October! The longest month of the school year is over and I have survived. And maybe even a little better than just survived? Dare I say this month has been pretty decent? Sure, behind with grading, house a mess, tired, yadda yadda yadda, but we have had some fun and I've read some good stuff. Here's how I did:
Did You Ever Have a Family by Bill Clegg
A tragic accident leaves June without her daughter, her soon-to-be son-in-law, her current boyfriend, and ex-husband. A town is shaken and so many lives are greatly impacted. This story shows us how people grieve differently and how easy it is to simply just be there for others (but also how to hurt them). This book touches on race, social class, and familial bonds, while focusing on vulnerability.
Verdict: This novel weighed so heavily on my heart, but at the same time was also hopeful and simply wonderful. I at first balked at having to manage so many different perspectives (that chapters are from that of several different characters), but I came around. This book will definitely be a contended for my top ten list at the end of the year (so will the next one).
The Sellout by Paul Beatty
The narrator of this satirical novel about race and class is an African American man who decides that in order to put his town of Dickens back on the map he's going to shake things up a bit, by doing things like reinstituting segregation, keeping a slave (although he does employ the local S&M club to do his whipping, though), and changing city signage. There's so many hilarious, yet sobering elements to this book that I can barely scratch the surface here. A group of intellectuals that meet at a donut shop, a cow castration at career day in which a little girl finishes the task and keeps the remains, countless uses of the "n-word," stereotypes galore, and the obvious message that we do not live in a country where racism isn't a issue.
Verdict: I loved this book and think Beatty is a brilliant satirist. He calls attention to important issues at hand, backslapping each with humor and wit. The problem? The people that need to read this book won't, and even if they did, they wouldn't get it. We have a long way to go.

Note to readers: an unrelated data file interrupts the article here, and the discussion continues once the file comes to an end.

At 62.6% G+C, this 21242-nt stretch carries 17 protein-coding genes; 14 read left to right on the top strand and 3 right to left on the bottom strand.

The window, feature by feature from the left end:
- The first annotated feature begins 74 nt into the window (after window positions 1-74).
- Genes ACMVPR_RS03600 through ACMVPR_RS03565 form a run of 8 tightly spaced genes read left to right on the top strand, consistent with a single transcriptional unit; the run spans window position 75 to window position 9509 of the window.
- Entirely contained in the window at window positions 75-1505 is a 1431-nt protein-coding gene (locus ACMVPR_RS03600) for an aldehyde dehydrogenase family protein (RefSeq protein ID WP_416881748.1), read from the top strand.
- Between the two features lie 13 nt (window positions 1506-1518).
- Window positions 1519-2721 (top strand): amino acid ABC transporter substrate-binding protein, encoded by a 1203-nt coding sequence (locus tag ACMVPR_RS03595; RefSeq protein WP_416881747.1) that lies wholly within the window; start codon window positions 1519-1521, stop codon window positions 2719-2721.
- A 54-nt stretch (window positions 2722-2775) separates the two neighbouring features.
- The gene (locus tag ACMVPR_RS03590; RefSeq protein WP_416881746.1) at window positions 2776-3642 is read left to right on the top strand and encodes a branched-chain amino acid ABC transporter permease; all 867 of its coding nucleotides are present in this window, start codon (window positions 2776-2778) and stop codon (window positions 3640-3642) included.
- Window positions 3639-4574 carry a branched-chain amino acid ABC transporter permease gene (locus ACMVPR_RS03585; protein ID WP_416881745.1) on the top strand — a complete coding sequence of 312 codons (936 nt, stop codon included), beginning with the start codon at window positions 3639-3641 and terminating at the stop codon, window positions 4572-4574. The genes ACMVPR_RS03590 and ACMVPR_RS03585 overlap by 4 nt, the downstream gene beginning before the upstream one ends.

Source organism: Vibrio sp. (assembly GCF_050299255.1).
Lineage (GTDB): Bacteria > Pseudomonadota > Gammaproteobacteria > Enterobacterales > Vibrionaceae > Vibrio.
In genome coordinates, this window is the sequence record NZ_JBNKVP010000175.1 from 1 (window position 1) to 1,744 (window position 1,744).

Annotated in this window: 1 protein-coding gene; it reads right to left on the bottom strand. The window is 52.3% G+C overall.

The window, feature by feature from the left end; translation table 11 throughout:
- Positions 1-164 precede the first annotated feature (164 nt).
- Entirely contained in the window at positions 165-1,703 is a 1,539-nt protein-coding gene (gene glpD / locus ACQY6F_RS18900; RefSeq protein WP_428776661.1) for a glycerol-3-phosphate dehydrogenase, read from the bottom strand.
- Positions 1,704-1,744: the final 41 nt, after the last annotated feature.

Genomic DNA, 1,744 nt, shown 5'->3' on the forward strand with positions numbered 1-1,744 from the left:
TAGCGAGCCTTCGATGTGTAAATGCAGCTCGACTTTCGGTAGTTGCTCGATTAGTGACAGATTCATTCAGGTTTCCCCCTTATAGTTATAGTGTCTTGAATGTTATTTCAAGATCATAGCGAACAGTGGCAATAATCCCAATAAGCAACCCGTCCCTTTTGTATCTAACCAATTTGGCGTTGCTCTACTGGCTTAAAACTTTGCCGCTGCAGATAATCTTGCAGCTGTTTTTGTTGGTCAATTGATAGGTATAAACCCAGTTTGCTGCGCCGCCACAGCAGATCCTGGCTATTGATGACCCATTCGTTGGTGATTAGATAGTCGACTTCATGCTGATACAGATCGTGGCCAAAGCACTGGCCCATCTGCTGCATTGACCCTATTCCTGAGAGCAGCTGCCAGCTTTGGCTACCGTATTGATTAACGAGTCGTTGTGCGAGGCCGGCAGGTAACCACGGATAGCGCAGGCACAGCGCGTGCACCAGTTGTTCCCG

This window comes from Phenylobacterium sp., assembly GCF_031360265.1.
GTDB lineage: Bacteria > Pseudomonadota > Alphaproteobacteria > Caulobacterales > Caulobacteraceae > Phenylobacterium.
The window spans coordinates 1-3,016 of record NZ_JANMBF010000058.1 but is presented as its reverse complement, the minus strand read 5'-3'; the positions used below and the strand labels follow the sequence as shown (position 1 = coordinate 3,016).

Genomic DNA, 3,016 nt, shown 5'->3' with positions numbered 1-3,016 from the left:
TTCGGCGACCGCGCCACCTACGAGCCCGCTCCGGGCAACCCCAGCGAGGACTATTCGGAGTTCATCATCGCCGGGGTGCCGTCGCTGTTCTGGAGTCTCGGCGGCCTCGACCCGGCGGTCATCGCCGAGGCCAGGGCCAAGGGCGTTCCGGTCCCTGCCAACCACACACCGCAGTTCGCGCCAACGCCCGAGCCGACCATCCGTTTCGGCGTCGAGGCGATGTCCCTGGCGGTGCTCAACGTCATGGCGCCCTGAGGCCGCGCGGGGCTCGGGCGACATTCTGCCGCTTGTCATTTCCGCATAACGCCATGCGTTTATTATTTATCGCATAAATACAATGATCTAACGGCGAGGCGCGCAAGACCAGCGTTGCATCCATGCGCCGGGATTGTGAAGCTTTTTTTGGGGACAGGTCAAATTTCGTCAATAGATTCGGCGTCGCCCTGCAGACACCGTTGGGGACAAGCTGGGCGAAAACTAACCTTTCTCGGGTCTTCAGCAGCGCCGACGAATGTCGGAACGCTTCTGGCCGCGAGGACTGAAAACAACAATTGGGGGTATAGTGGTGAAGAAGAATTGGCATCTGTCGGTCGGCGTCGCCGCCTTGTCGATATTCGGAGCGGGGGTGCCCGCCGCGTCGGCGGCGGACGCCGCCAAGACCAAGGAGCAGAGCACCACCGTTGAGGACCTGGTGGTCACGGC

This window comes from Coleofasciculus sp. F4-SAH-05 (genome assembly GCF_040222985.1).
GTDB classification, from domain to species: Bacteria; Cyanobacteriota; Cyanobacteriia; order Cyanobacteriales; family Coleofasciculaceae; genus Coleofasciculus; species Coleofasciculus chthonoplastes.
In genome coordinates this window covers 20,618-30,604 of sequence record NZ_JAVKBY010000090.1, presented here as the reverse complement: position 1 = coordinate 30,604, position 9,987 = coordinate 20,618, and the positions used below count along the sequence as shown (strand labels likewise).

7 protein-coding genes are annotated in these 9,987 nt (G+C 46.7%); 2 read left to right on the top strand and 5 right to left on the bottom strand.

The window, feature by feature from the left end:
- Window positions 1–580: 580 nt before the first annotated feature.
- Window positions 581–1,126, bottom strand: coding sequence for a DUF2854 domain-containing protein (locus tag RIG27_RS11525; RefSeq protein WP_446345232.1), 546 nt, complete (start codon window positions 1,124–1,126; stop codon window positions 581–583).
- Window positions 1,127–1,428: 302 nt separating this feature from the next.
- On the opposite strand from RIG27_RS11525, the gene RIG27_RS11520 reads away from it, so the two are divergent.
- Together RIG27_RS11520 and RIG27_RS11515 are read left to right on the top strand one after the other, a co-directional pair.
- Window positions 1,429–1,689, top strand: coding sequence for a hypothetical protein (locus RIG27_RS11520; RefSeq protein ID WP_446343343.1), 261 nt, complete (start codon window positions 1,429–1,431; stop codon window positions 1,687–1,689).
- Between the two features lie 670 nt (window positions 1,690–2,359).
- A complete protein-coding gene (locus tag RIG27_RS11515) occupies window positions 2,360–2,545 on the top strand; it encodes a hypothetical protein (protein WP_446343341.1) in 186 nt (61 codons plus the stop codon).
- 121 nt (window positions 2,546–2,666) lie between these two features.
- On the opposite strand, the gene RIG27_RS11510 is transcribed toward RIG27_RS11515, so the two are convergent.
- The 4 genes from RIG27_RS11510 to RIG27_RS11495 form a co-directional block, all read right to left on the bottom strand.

Today Will Be Different by Maria Semple
Eleanor is an artist who is seven years behind on her graphic memoir. Her son, a possibly homosexual elementary student, is struggling at school and needs to take the day off. Her husband, a wildly successful doctor, is basically missing. Eleanor thought that her day would be different in a good way- not in a chaotic way that would make her examine each and every element of her life closely in stressful situations. And not only is her present precarious, her past also resurfaces, showing some wounds that have still not healed.
Verdict: It sounds interesting and witty, but I think compared to Semple's other book, Where'd You Go, Bernadette, this one fell short. There were many similarities (quirky kid, Seattle, disappearing spouse, etc...) and the twist at the end was disappointing. It still did have fun, humorous moments, though, so this is most definitely one to get next year to read while floating around the pool with a cocktail.
Great Expectations by Charles Dickens
Pip loves Estella. Pip gets a mysterious benefactor. Pip sort of becomes a d-bag. Pip abandons Joe, the only person that was truly good to him. Pip- wait, you read this in high school? You remember? I'll spare you. I was about to ruin it anyway.
Verdict: Dickens. Sigh. Loooooong sigh. I read this because I am advising a student on his extended essay on the book at work, so it wouldn't have been something I chose on my own. But, as much as I make fun on if, I actually like it. Yup, I like a Charles Dickens book. Sure, he's wordy and so very, very descriptive, but there's something about Miss Havisham and Jaggers and The Convict that I sort of love.